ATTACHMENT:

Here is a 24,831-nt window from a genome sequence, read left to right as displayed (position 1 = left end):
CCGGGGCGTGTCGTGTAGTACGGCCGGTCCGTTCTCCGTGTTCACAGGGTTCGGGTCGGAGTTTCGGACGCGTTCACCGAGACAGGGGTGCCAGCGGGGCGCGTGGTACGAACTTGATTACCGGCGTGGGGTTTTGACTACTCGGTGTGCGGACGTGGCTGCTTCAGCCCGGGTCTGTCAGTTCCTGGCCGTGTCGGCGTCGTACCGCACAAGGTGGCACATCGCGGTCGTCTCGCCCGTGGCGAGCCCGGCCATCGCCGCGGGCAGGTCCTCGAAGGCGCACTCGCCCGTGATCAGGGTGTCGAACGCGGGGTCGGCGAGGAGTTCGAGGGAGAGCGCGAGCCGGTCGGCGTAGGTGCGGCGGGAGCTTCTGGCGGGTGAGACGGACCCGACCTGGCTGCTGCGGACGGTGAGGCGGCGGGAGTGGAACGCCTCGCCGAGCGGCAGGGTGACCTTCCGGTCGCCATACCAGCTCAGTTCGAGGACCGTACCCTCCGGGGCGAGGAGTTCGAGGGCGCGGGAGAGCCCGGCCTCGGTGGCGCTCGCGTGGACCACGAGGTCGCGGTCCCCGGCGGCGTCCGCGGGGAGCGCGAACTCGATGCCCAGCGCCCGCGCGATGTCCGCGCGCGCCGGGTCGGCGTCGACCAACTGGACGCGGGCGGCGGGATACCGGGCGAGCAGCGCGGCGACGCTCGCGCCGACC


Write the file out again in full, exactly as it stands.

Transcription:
Here is a 24,831-nt window from a genome sequence, read left to right as displayed (position 1 = left end):
CCGGGGCGTGTCGTGTAGTACGGCCGGTCCGTTCTCCGTGTTCACAGGGTTCGGGTCGGAGTTTCGGACGCGTTCACCGAGACAGGGGTGCCAGCGGGGCGCGTGGTACGAACTTGATTACCGGCGTGGGGTTTTGACTACTCGGTGTGCGGACGTGGCTGCTTCAGCCCGGGTCTGTCAGTTCCTGGCCGTGTCGGCGTCGTACCGCACAAGGTGGCACATCGCGGTCGTCTCGCCCGTGGCGAGCCCGGCCATCGCCGCGGGCAGGTCCTCGAAGGCGCACTCGCCCGTGATCAGGGTGTCGAACGCGGGGTCGGCGAGGAGTTCGAGGGAGAGCGCGAGCCGGTCGGCGTAGGTGCGGCGGGAGCTTCTGGCGGGTGAGACGGACCCGACCTGGCTGCTGCGGACGGTGAGGCGGCGGGAGTGGAACGCCTCGCCGAGCGGCAGGGTGACCTTCCGGTCGCCATACCAGCTCAGTTCGAGGACCGTACCCTCCGGGGCGAGGAGTTCGAGGGCGCGGGAGAGCCCGGCCTCGGTGGCGCTCGCGTGGACCACGAGGTCGCGGTCCCCGGCGGCGTCCGCGGGGAGCGCGAACTCGATGCCCAGCGCCCGCGCGATGTCCGCGCGCGCCGGGTCGGCGTCGACCAACTGGACGCGGGCGGCGGGATACCGGGCGAGCAGCGCGGCGACGCTCGCGCCGACC